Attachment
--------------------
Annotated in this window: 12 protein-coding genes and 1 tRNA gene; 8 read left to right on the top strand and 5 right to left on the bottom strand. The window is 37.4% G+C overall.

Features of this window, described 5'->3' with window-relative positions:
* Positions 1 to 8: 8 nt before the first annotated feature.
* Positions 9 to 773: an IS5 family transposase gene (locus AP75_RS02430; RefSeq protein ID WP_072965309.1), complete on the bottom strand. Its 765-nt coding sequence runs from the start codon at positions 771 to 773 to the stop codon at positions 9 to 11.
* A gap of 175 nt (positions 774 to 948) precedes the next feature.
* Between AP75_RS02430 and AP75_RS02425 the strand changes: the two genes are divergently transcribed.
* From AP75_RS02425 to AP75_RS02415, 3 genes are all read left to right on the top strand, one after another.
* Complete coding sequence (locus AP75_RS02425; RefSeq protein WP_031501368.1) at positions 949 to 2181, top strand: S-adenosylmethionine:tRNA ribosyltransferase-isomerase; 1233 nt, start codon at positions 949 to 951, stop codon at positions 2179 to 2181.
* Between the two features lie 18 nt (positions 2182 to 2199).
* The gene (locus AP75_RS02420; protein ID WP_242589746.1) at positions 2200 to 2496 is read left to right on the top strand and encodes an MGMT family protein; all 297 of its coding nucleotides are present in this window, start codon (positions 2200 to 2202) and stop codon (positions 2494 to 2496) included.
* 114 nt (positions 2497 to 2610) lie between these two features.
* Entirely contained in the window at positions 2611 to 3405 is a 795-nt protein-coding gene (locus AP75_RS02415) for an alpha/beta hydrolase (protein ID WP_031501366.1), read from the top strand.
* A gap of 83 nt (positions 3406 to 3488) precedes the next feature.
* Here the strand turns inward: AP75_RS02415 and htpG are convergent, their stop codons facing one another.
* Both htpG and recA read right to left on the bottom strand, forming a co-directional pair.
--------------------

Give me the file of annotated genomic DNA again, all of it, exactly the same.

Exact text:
Annotated in this window: 12 protein-coding genes and 1 tRNA gene; 8 read left to right on the top strand and 5 right to left on the bottom strand. The window is 37.4% G+C overall.

Features of this window, described 5'->3' with window-relative positions:
* Positions 1 to 8: 8 nt before the first annotated feature.
* Positions 9 to 773: an IS5 family transposase gene (locus AP75_RS02430; RefSeq protein ID WP_072965309.1), complete on the bottom strand. Its 765-nt coding sequence runs from the start codon at positions 771 to 773 to the stop codon at positions 9 to 11.
* A gap of 175 nt (positions 774 to 948) precedes the next feature.
* Between AP75_RS02430 and AP75_RS02425 the strand changes: the two genes are divergently transcribed.
* From AP75_RS02425 to AP75_RS02415, 3 genes are all read left to right on the top strand, one after another.
* Complete coding sequence (locus AP75_RS02425; RefSeq protein WP_031501368.1) at positions 949 to 2181, top strand: S-adenosylmethionine:tRNA ribosyltransferase-isomerase; 1233 nt, start codon at positions 949 to 951, stop codon at positions 2179 to 2181.
* Between the two features lie 18 nt (positions 2182 to 2199).
* The gene (locus AP75_RS02420; protein ID WP_242589746.1) at positions 2200 to 2496 is read left to right on the top strand and encodes an MGMT family protein; all 297 of its coding nucleotides are present in this window, start codon (positions 2200 to 2202) and stop codon (positions 2494 to 2496) included.
* 114 nt (positions 2497 to 2610) lie between these two features.
* Entirely contained in the window at positions 2611 to 3405 is a 795-nt protein-coding gene (locus AP75_RS02415) for an alpha/beta hydrolase (protein ID WP_031501366.1), read from the top strand.
* A gap of 83 nt (positions 3406 to 3488) precedes the next feature.
* Here the strand turns inward: AP75_RS02415 and htpG are convergent, their stop codons facing one another.
* Both htpG and recA read right to left on the bottom strand, forming a co-directional pair.